My daughter is a chef.  I have a lot of very strong ideas about that industry as an employer.  And they are going great guns.  So, they're in an industry where people are too frightened to join the union, who are sacked on the spot, who have no health and safety measures.  And that's who they're trying to organise.  In one way or another, they're getting those people in.  They're running - a very creative idea that I've read about them is that they run a website on your entitlements.  They run a website on which employers pay the best.  They provide useful information to the workers in those industries and they start the conversation about why you need to stick together. 

                                 And it works as well now as it always did, if you do it.  I love reading about their disputes where they go and have a rally outside the restaurant.  Employers hate it.  They hate it.  Poor us, you know?  You're upsetting our customers by being out there.  That is a union that has to take strong action.  Because that industry is just a write off across the board.  It doesn't matter how small or how large the employer is.  It's just dreadful.  You think we're sort of swimming upstream.  The union density was something like 56 per cent when I first went to TUTA.  I remember looking it up. 

                                 And you think how can you ever keep up?  But it is great to see things happening in an industry like that which is a very, very exploited industry, mainly young people who are too frightened to join the union.  I mean I can safely say my daughter, after six years in the industry, has never seen a notice of the award on the wall, a delegate, a member, an organiser.  Never ever ever.  And they've got an uphill job there.  But on the other hand, you're starting to see these big settlements.  And that has got to change the employer's attitude at some point.  If they have underpaid people to the tune of $3 million or something, like it's got to have an effect eventually.

Facilitator:                So, I've kind of got to the end of what I was hoping to hear from you.  Is there anything though that I've missed or that you'd like to add with regards to your experience, your career, or reflections on where things are?

Interviewee:             Okay.  I'll just say one more thing.  Just so you have the full picture of my employment.  In between going to TUTA and coming back for a year and going back and forth, we had this ongoing thing with my partner where I'd come back for a year.  I'd take leave and work somewhere else, back and forth.  And in that context, I worked as an organiser in the Administrative & Clerical Officers' Association.  Women's organise that.  And that's the, originally the name of CPSU.  So, I was a women's organiser for two years there too and I had a portfolio of government departments plus women.  So that was my other union stuff. 

                                 One of the things I'd like to say too in reflections on my experience is that people often say if you work for a union, you'll never get a good job.  That's a very prevalent view.  Now, I got - after maternity leave - I had my daughter in 1988 and I released that I couldn’t work as a college trainer with a child of that age.  So, I actually resigned and came back later.  I was there for the end period of TUTA.  But having left TUTA, and I was terrified that no one would have me in the public service or anything, I got a job as an industrial relations, human resource manager and policy role with the Office of the Direct of Equal Opportunity and Public Employment.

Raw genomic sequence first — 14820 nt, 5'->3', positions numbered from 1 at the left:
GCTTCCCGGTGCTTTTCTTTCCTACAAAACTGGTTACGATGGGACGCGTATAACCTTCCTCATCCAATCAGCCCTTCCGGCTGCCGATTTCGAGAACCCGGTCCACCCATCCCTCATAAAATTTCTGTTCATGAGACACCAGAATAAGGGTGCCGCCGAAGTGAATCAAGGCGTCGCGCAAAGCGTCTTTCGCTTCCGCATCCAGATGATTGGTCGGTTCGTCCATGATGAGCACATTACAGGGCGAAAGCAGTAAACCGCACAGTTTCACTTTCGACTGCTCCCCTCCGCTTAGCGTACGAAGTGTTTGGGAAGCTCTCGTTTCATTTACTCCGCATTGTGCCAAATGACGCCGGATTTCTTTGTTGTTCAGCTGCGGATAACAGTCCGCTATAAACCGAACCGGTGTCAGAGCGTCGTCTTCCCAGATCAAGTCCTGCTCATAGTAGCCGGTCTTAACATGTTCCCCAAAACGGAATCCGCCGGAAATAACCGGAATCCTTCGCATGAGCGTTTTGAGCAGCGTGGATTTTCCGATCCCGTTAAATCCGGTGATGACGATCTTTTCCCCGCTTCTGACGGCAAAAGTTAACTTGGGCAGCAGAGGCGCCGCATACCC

And even though I was fairly nervous in the interview, because the EEO director sort of had to work with management about policies for the sector.  And I was worried that they wouldn’t really give me the job for that reason.  And the director, Claire Burton, told me afterwards that the employer rep in the meeting had said well, we're here for the wellbeing of employees and unions are particularly involved in that so it's not an issue.  And I mean there’s quite a story that job too.  But I found out, I had a research officer - I had a policy officer part time role in the Sexist Discrimin [Discrimination] Unit, Human Rights and Equal Opportunity Commission. 

                                 Policy officer in the research and policy unit at the Department for Women.  When TUTA was closed down in 1996, I set up my own consultancy.  I just think it's really wrong for people to think that you won't get work because you've got a union background.  Because people who have a union background are usually very, very good because they've had to be.  They've had to do the really tough stuff and they've had to know what they're talking about.  I mean I'm talking about with the Director of Equal Opportunities.  That was under the Greiner Government, Liberal Government.  So, and similarly with self-employment. 

                                 I have found that the work I've done has given me so many skills that are needed. I don’t ever feel that I've been disadvantaged.  I think people who want to work for a union but who might want to change later, should do that.  Should just do that.  And I wouldn’t in any way say that I did the union stuff to enhance my career.  But nevertheless, I found to my surprise, that it actually helped a lot.  So, that's something to take away.  Can't think of anything else really.

Facilitator:                Okay. Well I have kept you going for longer than I probably promised, but I wanted to hear everything you had to say.  So, I now thank you for that.  I'll finish the recording.


Show more
union women activism Australia